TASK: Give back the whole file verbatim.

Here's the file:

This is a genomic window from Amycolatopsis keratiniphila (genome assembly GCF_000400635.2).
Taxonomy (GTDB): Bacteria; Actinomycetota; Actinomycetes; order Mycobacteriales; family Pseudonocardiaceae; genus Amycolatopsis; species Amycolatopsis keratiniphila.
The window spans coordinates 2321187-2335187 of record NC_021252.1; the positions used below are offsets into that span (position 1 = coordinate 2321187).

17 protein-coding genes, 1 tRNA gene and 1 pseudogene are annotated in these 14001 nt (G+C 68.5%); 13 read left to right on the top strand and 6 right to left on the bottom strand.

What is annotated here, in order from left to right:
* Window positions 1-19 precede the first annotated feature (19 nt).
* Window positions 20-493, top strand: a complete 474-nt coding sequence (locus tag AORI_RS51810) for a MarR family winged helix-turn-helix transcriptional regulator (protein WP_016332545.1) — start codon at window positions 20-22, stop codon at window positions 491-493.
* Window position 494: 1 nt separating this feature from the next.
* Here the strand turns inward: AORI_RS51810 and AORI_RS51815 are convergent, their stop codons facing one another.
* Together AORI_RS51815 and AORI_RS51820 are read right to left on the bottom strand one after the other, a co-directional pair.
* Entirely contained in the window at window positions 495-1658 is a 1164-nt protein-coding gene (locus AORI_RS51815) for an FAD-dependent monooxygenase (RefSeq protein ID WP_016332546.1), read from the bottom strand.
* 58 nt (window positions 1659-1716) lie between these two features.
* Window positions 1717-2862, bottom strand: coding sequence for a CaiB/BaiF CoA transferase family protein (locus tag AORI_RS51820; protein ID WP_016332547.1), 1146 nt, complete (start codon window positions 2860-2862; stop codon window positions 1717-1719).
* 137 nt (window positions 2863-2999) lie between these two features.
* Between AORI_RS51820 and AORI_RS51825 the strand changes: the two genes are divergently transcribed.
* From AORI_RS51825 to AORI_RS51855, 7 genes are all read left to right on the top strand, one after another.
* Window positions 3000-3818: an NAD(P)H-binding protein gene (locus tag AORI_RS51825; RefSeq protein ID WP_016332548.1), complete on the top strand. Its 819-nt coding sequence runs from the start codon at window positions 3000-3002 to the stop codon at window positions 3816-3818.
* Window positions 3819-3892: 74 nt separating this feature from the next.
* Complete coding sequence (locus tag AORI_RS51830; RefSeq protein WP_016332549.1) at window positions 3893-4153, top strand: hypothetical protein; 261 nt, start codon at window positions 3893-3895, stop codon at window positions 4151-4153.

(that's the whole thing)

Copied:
This is a genomic window from Amycolatopsis keratiniphila (genome assembly GCF_000400635.2).
Taxonomy (GTDB): Bacteria; Actinomycetota; Actinomycetes; order Mycobacteriales; family Pseudonocardiaceae; genus Amycolatopsis; species Amycolatopsis keratiniphila.
The window spans coordinates 2321187-2335187 of record NC_021252.1; the positions used below are offsets into that span (position 1 = coordinate 2321187).

17 protein-coding genes, 1 tRNA gene and 1 pseudogene are annotated in these 14001 nt (G+C 68.5%); 13 read left to right on the top strand and 6 right to left on the bottom strand.

What is annotated here, in order from left to right:
* Window positions 1-19 precede the first annotated feature (19 nt).
* Window positions 20-493, top strand: a complete 474-nt coding sequence (locus tag AORI_RS51810) for a MarR family winged helix-turn-helix transcriptional regulator (protein WP_016332545.1) — start codon at window positions 20-22, stop codon at window positions 491-493.
* Window position 494: 1 nt separating this feature from the next.
* Here the strand turns inward: AORI_RS51810 and AORI_RS51815 are convergent, their stop codons facing one another.
* Together AORI_RS51815 and AORI_RS51820 are read right to left on the bottom strand one after the other, a co-directional pair.
* Entirely contained in the window at window positions 495-1658 is a 1164-nt protein-coding gene (locus AORI_RS51815) for an FAD-dependent monooxygenase (RefSeq protein ID WP_016332546.1), read from the bottom strand.
* 58 nt (window positions 1659-1716) lie between these two features.
* Window positions 1717-2862, bottom strand: coding sequence for a CaiB/BaiF CoA transferase family protein (locus tag AORI_RS51820; protein ID WP_016332547.1), 1146 nt, complete (start codon window positions 2860-2862; stop codon window positions 1717-1719).
* 137 nt (window positions 2863-2999) lie between these two features.
* Between AORI_RS51820 and AORI_RS51825 the strand changes: the two genes are divergently transcribed.
* From AORI_RS51825 to AORI_RS51855, 7 genes are all read left to right on the top strand, one after another.
* Window positions 3000-3818: an NAD(P)H-binding protein gene (locus tag AORI_RS51825; RefSeq protein ID WP_016332548.1), complete on the top strand. Its 819-nt coding sequence runs from the start codon at window positions 3000-3002 to the stop codon at window positions 3816-3818.
* Window positions 3819-3892: 74 nt separating this feature from the next.
* Complete coding sequence (locus tag AORI_RS51830; RefSeq protein WP_016332549.1) at window positions 3893-4153, top strand: hypothetical protein; 261 nt, start codon at window positions 3893-3895, stop codon at window positions 4151-4153.